Is studying racial disparities in health care just another example of white supremacy run amok? A recently published investigative report suggests the answer is yes.
"'Health equity tourists': How white scholars are colonizing research on health disparities," reads the headline of the report, which appeared last week on the health care-focused website Stat. Such research is now "in vogue," writes national science correspondent Usha Lee McFarling, who appears to be white. "Journals are clamoring for it, the media is covering it, and the National Institutes of Health, after publicly apologizing for giving the field short shrift, recently announced it would unleash nearly $100 million for research on the topic."
Isn't that good? Not really. The heightened focus on racial health disparities has created "a gold rush mentality where researchers with little or no background or training in health equity research, often white and already well-funded, are rushing in to scoop up grants and publish papers," to the detriment of BIPOC researchers who are eager to push back against what they see as a form of colonialism.
"Medicine does that, they Columbus everything," said Monica McLemore, an associate professor at the University of California, San Francisco, who is pictured in the article wearing a shirt that reads "Educated & Blaccinated." She is concerned about the influx of white researchers interested in her field of study—reproductive health in marginalized communities—and what she describes as a concerted effort to "invisibilize the essential work of women of color."
One particularly "glaring example" cited in the report was the Journal of the American Medical Association's (JAMA) publication in August of a special issue focused on "racial and ethnic health disparities in medicine." Rather than being celebrated for highlighting these issues, the journal was denounced as "an illustration of the structural racism embedded in academic publishing" because none of the five research papers included in the special issue had a lead author who was black.
In response, McFarling writes, a JAMA spokesperson "said its editors do not consider the demographics of authors in selecting research papers," a meritocratic approach that critics argue "perpetuates long-standing inequities rather than addressing them." Like most fields involving higher education and government funding, health research is increasingly dominated by individuals (of all races) steeped in the language of liberal activism. As a result, there is a lot of anxiety to go around.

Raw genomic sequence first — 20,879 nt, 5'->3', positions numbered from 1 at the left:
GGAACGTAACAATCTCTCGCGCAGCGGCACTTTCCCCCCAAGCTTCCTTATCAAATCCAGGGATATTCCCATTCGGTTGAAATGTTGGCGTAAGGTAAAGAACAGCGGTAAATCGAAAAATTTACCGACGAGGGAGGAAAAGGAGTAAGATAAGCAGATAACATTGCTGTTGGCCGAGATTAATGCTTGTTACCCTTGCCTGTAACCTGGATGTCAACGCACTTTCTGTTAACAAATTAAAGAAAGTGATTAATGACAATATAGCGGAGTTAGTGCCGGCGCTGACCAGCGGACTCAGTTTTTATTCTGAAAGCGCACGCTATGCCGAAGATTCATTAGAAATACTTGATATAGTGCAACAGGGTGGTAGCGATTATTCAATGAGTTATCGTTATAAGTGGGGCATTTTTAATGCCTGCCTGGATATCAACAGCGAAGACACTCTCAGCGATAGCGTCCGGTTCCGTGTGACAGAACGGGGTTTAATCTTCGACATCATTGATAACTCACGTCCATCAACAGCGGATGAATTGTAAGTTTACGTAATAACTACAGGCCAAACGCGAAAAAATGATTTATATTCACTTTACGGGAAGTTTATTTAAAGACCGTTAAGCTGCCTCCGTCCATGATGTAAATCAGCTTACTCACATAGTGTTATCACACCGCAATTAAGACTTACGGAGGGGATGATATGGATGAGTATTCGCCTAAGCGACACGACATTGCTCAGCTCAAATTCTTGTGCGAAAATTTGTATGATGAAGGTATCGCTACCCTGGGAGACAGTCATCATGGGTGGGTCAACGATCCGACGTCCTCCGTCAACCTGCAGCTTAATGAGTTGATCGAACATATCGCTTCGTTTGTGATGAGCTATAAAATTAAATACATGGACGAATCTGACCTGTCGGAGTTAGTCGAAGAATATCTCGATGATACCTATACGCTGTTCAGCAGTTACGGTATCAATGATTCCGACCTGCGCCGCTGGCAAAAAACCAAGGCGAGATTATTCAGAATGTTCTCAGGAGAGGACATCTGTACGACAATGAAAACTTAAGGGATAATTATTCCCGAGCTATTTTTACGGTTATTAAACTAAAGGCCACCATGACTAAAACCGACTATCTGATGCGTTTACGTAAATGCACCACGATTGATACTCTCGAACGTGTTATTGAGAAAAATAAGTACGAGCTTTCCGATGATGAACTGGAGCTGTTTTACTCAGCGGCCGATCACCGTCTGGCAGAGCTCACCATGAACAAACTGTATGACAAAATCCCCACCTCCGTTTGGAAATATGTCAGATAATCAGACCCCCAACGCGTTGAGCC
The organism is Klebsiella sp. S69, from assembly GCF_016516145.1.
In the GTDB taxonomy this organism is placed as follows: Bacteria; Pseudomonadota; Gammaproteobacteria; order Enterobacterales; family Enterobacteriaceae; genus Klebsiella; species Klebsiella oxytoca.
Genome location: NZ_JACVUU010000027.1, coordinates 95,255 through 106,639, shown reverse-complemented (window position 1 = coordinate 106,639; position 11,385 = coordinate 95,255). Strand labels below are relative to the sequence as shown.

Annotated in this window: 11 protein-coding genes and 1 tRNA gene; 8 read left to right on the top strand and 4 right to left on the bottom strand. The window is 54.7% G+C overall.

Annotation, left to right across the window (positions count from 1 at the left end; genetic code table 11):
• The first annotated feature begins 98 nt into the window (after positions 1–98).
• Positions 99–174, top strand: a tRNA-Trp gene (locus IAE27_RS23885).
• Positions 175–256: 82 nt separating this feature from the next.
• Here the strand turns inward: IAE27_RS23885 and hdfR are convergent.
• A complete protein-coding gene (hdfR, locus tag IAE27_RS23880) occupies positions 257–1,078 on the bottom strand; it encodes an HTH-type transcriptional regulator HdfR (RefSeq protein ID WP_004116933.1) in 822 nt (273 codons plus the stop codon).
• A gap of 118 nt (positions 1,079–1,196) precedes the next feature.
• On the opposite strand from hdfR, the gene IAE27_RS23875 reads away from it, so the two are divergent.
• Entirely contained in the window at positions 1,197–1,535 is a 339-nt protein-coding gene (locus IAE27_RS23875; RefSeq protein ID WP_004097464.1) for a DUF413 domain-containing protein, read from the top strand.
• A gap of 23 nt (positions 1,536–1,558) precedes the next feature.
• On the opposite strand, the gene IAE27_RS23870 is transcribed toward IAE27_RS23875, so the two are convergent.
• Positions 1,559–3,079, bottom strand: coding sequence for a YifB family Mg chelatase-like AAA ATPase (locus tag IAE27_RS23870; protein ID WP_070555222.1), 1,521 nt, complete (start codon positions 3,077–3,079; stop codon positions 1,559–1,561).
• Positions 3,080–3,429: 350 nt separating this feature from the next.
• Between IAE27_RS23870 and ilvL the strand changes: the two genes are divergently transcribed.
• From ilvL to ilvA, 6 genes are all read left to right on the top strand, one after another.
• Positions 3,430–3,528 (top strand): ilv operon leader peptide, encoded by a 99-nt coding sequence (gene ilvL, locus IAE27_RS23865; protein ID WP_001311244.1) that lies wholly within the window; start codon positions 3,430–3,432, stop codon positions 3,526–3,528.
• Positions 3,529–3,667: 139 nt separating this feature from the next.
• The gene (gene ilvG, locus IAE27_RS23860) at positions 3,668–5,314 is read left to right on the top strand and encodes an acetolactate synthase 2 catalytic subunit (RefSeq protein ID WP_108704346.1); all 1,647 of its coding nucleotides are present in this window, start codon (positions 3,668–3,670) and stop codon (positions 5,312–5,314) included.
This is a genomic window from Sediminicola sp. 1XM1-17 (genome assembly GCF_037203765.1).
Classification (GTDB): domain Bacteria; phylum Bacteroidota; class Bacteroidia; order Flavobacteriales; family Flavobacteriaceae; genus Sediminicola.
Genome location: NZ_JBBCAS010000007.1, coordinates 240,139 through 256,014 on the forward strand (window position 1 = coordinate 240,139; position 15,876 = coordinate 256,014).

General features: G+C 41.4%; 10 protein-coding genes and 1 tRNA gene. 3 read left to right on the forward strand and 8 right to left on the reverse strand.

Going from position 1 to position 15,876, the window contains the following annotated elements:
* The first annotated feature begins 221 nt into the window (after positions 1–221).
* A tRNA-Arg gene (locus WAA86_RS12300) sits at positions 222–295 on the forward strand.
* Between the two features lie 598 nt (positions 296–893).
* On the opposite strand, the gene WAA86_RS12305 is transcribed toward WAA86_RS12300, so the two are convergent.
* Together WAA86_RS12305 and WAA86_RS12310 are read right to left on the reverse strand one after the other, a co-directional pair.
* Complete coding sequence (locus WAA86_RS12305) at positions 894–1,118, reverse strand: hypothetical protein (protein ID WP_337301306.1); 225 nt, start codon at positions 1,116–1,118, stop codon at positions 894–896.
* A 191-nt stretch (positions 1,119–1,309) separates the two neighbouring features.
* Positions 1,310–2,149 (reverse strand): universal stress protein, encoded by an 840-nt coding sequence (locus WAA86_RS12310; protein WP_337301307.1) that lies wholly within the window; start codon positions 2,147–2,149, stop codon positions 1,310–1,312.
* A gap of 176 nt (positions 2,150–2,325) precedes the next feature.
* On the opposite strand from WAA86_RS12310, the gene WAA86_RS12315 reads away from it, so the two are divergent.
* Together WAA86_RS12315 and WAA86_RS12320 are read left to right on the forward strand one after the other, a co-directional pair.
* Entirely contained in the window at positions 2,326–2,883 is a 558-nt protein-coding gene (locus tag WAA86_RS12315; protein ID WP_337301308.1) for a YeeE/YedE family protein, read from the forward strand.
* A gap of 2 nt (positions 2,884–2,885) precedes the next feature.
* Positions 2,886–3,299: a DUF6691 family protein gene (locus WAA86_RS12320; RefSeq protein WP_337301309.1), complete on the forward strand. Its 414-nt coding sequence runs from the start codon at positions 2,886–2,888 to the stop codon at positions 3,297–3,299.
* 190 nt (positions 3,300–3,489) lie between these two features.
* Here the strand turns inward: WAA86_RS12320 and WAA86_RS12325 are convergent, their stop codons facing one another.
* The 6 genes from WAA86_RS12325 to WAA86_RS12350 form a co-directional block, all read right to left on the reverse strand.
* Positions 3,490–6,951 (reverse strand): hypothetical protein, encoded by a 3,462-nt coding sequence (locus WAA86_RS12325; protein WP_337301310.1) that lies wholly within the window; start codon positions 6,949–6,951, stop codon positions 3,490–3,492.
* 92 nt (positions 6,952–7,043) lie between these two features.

"People want to look like they're doing the work without doing the work," McLemore said, invoking a phrase often used to describe the need for white people to educate themselves about structural racism by reading the works of Robin DiAngelo and Ibram X. Kendi, among others. Another black researcher complained about being asked to play "diversity officer" after a National Institutes of Health grant application asked her to include a plan for promoting diversity, equity, and inclusion.
Grievances abound, many of which have been subsumed into much of the American professional class. For example, McFarling describes "a refusal to take on, or even name, the issue at the heart of most health disparities: racism," a word that appears in fewer than 1 percent of articles published in major medical journals over the past three decades. Studies that examine "societal factors" such as racial bias but don't use the word "racism," or its "structural" or "institutional" or even "environmental" counterparts, are denounced as "potentially dangerous."
White researchers have been especially eager to show off their woke credentials by partnering with BIPOC researchers to study racism in health care. This had led to concerns about "tokenism," as minority researchers are sough out in an effort to "lend credibility" to a project, or their research is cited without credit by white authors. Some have called for "research reparations" to atone for racial disparities in funding and acceptance into leading medical journals.
The woke whites in the field are similarly aggrieved by accusations of Columbus-style colonialism and insist they are just following their anti-racist hearts into a new area of study. "A lot of people are motivated by good reasons," said white person Lance Gravlee, a medical anthropologist at the University of Florida. "They want to use their scientific skills to do something good." Earlier this year, Gravlee wrote a widely praised essay titled, "How Whiteness Works: JAMA and the Refusals of White Supremacy."
Many feel "gobsmacked" by the accusations but are making an effort to learn the appropriate language in which to respond. "To say that I'm not aware this is a terrible, racist country with terrible racist problems isn't true," said Pat Kelly, a white nursing professor and journal editor criticized for publishing a paper on reproductive justice for marginalized women. Unfortunately, the paper's lead author, Robin Evans-Agnew, is white. He has learned from the experience and vowed to "leave my white fragility at the doorstep" along with his "white colonial perspective and white colonial biases."
But Evans-Agnew refuses to beat himself up over it. "I'm not crying myself a river," he said.